Traditional savings bank franchises remain valuable items if this week's deal by GreenPoint Financial Corp. is a guide.

GreenPoint startled some on Wall Street by paying $660 million, amounting to an 8% premium, for $8.3 billion of New York deposits in branches of Home Savings of America.

The New York thrift institution's stock slipped lower again on Wednesday as investors continued to weigh the consequences of the transaction for both GreenPoint and other thrifts in the region.

GreenPoint shares were off six cents to $22.06, or about 7.5% from a week earlier.

"I know the price was higher than some people expected, but it was within the range I had anticipated for New York City deals," said Kevin T. Timmons, an analyst at First Albany Corp. "Given the average branches sizes, the operating efficiencies that can be achieved and their good, stable core deposit bases, these franchises are pretty valuable.

"Those who thought deals like this were going to be done for 5% premiums or less are going to have to change their outlook."

The deal could enhance valuations of other New York thrifts, such as Dime Bancorp Inc. and Greater New York Savings Bank.

In contrast to savings and loan associations, the venerable savings banks of the Northeast have far longer relationships with customers. In New York State, they sold life insurance and offered transactions accounts long before S&Ls.

Most of the branches being bought by GreenPoint were once offices of New York's Bowery Savings Bank. Bowery was acquired in 1988 by H.F. Ahmanson & Co., Irwindale, Calif., the parent of Home Savings.

Ahmanson sold the New York branches in order to focus its deposit gathering activities on California, Texas, and Florida. The transaction makes GreenPoint, with $6.7 billion of assets, a major player in several areas around New York.

It will rank first in the populous and affluent suburbs of Nassau County. And it will be making a high-profile entrance into the city's business core, Manhattan, with large offices near both Grand Central Terminal and Pennsylvania Station.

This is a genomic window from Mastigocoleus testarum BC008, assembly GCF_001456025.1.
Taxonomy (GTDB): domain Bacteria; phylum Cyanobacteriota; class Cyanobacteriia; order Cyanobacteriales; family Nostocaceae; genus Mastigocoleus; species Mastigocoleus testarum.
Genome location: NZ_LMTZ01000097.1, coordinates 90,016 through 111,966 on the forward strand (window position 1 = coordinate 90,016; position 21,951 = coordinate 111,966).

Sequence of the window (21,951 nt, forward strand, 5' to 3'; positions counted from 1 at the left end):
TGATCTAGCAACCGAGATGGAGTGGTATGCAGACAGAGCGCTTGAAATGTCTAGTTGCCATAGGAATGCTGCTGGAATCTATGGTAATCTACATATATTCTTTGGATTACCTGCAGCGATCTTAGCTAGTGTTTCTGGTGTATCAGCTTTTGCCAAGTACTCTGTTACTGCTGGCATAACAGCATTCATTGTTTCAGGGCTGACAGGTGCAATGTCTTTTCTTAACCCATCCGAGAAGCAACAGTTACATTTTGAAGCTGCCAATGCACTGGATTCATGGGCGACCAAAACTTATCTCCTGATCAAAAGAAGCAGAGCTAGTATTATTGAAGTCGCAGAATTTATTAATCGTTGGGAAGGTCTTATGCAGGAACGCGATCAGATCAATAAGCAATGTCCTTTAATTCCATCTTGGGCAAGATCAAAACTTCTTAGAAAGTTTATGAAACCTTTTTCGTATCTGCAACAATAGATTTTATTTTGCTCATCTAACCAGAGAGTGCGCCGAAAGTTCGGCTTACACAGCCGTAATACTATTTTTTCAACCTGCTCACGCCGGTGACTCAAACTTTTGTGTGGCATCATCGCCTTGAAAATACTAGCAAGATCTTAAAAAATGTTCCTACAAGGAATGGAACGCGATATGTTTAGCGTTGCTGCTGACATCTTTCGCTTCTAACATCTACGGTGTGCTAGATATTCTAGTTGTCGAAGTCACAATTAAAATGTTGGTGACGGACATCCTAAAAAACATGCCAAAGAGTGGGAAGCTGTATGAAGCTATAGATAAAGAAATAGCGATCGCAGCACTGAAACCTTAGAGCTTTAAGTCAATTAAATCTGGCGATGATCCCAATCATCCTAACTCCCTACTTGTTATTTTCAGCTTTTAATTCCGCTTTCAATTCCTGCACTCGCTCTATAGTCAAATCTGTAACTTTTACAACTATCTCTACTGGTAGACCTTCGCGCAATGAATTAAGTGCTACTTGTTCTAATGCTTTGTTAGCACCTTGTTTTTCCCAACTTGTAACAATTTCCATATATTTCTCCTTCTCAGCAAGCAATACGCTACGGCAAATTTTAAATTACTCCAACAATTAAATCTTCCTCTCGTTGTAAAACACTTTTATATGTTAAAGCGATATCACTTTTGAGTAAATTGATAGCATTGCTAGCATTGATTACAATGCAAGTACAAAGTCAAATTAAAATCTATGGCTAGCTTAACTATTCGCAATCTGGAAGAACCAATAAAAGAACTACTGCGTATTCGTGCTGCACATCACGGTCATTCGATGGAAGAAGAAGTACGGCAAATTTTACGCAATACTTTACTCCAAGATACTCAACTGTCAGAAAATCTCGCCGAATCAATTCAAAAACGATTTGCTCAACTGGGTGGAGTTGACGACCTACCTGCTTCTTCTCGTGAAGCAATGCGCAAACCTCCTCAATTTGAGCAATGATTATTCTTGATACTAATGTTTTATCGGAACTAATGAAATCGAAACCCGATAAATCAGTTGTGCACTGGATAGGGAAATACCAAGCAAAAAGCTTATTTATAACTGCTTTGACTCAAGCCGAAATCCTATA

In the deal, GreenPoint bought 60 branches and their deposits. It also got a securities portfolio, but no other assets, which is troubling to some analysts.

"I think the market is doing some collective head scratching," said Bruce W. Harting, an analyst at Salomon Brothers Inc., New York.

"They are going to have to work hard to match assets against those deposits. Finding that many loans is going to be a big job," noted Gary Ford, an analyst at H.C. Wainwright & Co., Boston. "They may have to do another deal."

Mr. Ford, who has an "accumulate" rating on the stock, said he had anticipated that GreenPoint would concentrate its expansion efforts in the mortgage loan origination sector.

Mr. Harting said he was "quite disappointed with the book value dilution" from the deal. GreenPoint's tangible book value will fall to $18.50 from $32, the largest one-time decline the analyst could ever recall.

"At the end of the day, thrift investors look at two things, price to earnings and price to book," said Mr. Harting. "At this point they are a little more attractive on a price-to-earnings basis, but a lot less attractive on price to book."

Mr. Harting thinks GreenPoint's stock will bounce back to the mid 20s. Its 52-week high is $25.12.

The analyst retains a "buy" on the stock and has raised his 1996 earnings estimate for the company to $3.10 per share, up from $2.80 previously.

But the Salomon analyst is cautious. "They've traded short-term gains in the stock for long-term strategic upside," he said. The safer formula calls for periodically repurchasing stock and selling out in three years.

"Only a handful (of thrift institutions) are going to be able to make strategic acquisitions and make money for the shareholders," he said. "That's not to say for a minute that this company can't do it, but it's a lot harder."

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